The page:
And honestly, the preacher can fall into that habit too. We can sugar coat the message of the cross. We can take the power out of it. We can tell you only what you want to hear, but not what you really need to hear.
Once we see Jesus in all of His power, in all of His personality and in all of His spirit, then we begin to see the Son of God who is Almighty. And when we begin to believe in the Almighty God, we will find that our lives become changed. And our spirit begins to be more and more filled.
And how many of us are just like Nathaniel. Nathaniel’s response is one we might anticipate today. He was sarcastic and argued with Philip: "You can’t be serious. Nothing good can come out of Nazareth." Philip didn’t argue with him. I imagine Nathaniel’s tone wasn’t very pleasant, but Philip’s response wasn’t defensive, he simply said, "Oh, Nathaniel, just come and see." He probably said it as if someone didn’t want to go to a particular restaurant, we’d say, "Oh, just come and try it."
Some of us can be just like Nathaniel, we balk at meeting Jesus in new ways that might force us to reconsider the way we worship or the way we pray or the way we talk to people. Yet, Jesus is constantly whispering to us, "Come, come and see." Just try me, give me a chance in your life and you’ll never regret it. But first dear child you must come."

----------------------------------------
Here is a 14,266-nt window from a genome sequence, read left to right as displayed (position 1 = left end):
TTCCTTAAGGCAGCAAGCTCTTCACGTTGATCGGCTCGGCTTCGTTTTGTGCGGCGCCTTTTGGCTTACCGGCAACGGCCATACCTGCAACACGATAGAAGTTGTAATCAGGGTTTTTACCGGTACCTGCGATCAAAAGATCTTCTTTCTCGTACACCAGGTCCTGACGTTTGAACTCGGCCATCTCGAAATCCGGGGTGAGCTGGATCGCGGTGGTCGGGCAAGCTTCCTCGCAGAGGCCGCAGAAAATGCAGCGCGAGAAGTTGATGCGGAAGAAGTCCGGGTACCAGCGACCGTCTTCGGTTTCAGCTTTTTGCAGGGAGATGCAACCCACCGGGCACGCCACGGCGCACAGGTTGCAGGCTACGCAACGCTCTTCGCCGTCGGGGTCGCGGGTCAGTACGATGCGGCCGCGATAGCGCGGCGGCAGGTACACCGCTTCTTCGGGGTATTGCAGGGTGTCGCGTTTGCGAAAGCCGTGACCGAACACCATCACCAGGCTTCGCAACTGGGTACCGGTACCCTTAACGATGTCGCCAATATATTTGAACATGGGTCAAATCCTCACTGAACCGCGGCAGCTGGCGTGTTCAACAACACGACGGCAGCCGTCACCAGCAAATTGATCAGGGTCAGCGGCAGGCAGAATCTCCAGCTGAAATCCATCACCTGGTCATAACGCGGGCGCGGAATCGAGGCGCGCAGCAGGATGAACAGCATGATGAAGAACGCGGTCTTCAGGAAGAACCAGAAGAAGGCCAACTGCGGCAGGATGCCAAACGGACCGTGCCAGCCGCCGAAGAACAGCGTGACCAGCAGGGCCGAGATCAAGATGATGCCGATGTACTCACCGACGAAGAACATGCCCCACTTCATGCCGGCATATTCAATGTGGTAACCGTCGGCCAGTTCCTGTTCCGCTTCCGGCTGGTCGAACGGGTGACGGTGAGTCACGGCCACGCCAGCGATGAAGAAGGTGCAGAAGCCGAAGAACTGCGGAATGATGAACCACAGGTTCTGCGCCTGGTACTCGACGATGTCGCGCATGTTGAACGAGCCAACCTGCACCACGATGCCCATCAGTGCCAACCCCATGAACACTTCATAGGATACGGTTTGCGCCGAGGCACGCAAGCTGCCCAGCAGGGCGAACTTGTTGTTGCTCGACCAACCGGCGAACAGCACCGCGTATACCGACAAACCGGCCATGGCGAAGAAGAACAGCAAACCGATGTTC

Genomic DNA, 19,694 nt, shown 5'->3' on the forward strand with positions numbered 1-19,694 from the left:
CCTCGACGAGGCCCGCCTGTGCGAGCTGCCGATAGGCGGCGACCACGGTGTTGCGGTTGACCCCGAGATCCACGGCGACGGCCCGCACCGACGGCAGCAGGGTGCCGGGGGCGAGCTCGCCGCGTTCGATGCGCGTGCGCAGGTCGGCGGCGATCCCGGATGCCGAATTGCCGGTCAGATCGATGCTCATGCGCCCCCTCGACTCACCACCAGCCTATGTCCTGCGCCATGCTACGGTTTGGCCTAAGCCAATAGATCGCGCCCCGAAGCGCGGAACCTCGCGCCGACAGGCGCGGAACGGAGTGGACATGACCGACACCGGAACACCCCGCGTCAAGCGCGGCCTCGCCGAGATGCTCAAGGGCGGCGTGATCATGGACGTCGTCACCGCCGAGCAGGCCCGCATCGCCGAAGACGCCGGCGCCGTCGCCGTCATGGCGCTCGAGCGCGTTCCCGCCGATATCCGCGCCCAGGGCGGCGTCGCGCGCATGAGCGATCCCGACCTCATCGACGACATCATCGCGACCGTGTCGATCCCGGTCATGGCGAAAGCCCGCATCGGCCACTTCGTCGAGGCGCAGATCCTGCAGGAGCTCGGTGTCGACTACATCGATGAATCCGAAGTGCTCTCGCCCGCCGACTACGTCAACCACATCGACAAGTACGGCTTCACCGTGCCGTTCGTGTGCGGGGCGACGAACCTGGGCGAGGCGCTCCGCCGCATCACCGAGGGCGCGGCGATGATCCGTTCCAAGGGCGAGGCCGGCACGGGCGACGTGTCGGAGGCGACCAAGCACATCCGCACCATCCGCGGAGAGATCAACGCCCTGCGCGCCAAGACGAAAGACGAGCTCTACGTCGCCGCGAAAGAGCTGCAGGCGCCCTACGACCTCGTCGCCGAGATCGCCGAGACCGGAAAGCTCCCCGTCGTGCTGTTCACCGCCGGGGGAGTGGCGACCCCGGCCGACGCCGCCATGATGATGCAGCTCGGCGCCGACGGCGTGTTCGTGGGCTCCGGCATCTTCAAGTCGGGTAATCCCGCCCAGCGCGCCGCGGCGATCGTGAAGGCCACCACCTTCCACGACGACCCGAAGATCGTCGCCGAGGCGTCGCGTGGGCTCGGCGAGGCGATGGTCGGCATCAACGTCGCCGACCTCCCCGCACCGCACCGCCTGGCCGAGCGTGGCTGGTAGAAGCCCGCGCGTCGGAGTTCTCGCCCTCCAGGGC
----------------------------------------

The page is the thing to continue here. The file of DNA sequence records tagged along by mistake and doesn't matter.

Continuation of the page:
So, Nathaniel went to meet Jesus, and he went with a "show me" attitude, but look what he walked away with. He walked away with faith and belief in Jesus Christ, proclaiming him the King of Israel and the Son of God.
We’re trying to create an atmosphere in this place, where all who come can worship and experience God for themselves, because we come from different points of view: disbelief, mistrust, pain, regret, joy, expectation, but no matter the point of view, when someone has that type of life-changing experience, as Nathaniel did, it truly changes every aspect of our lives. It affects the past, because past sins have been forgiven, and it affects the future, because there is now a clear direction and purpose — to bring glory to God in all that we do.
Friends, what is it you desire? When you find it, when you and Jesus uncover it, shout EUREKA!! And rejoice.